Buttes new Brititsh Cemetery - Polygon Wood
Discover the battle of Passchendaele
Memorial Museum Passchendaele 1917

Memorial Museum Passchendaele 1917

Berten Pilsenstraat 5a, Zonnebeke

We start the day in the heart of the ‘Third Battle of Ypres’ or ‘Battle of Passchendaele’ as it is more commonly known. The name is a symbol of senseless military violence. The dugout tunnel with communication and dressing post, headquarters, workplaces and dormitories, gives us an idea of how the soldiers had to live underground, like moles, because there was nothing left above ground. It’s impressive, as is the Museum with its collection of historical artefacts, images, movies and dioramas. We end our visit to the museum outside in the trenches before heading into the park that surrounds the museum.

Tyne Cot cemetery (c)milo-profi photography

Tyne Cot cemetery

Vijfwegestraat, Zonnebeke

With its arched wall and colonnades in white stone, the Missing Memorial of Tyne Cot Cemetery instils respect. This is the largest military cemetery of the Commonwealth in continental Europe. Almost 12,000 soldiers are buried here. 12,000 white crosses, row after row. We stand in awe. On the Memorial Wall are the names of the 34,957 missing soldiers who fell after 15th, August 1917. It’s almost inconceivable.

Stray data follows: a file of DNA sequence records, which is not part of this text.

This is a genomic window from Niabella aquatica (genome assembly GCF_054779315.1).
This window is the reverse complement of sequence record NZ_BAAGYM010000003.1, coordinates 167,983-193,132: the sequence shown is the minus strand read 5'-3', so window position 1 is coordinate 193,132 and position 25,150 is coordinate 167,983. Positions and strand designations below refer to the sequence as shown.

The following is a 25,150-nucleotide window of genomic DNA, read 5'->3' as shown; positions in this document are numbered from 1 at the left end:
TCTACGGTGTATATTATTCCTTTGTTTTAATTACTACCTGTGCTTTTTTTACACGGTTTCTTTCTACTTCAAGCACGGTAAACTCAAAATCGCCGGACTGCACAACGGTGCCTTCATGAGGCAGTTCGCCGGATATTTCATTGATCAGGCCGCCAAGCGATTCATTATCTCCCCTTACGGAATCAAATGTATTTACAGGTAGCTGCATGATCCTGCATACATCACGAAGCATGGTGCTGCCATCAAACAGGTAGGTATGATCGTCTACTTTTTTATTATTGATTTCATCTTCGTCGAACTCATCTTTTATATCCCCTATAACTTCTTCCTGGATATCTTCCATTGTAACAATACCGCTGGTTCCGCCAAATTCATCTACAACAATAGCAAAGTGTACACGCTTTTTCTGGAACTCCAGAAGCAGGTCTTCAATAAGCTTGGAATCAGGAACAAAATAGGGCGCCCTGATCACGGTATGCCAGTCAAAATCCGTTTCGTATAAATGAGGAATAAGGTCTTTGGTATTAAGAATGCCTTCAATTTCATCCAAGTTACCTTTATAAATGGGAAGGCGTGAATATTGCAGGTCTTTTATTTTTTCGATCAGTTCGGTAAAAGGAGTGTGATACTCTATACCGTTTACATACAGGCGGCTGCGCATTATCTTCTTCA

Polygon Wood

Polygon Wood

Lange Dreve Zonnebeke

Deep in the heart of Polygon wood stands Buttes New British Cemetery and the New Zealand memorial to the Missing, which commemorates 383 soldiers of the New Zealand division who died in the Polygon Wood sector and have no known grave. On top of the hill, there is the Memorial to the 5th Australian Division. Polygon Wood still contains the remains of several shelters. Each year on ANZAC day (25 April), the sacrifice of the ANZAC soldiers is commemorated during an impressive dawn service in this very location. Polygon Wood Cemetery lies just across the other side of the road.

Hill 60

Hill 60

Zwarteleenstraat, Ieper

Hill 60 was captured by the 11th Battalion West Yorkshire Regiment on 7 June 1917 during the Battle of Messines, when two huge mines were blown. One mine was blown on the hill itself, with a charge of more than 53,000 lbs, by the 1st Australian Tunnelling Company, whose memorial is on Hill 60 as well. They also blew the neighbouring Caterpillar Crater (width 80m, depts. 15m).

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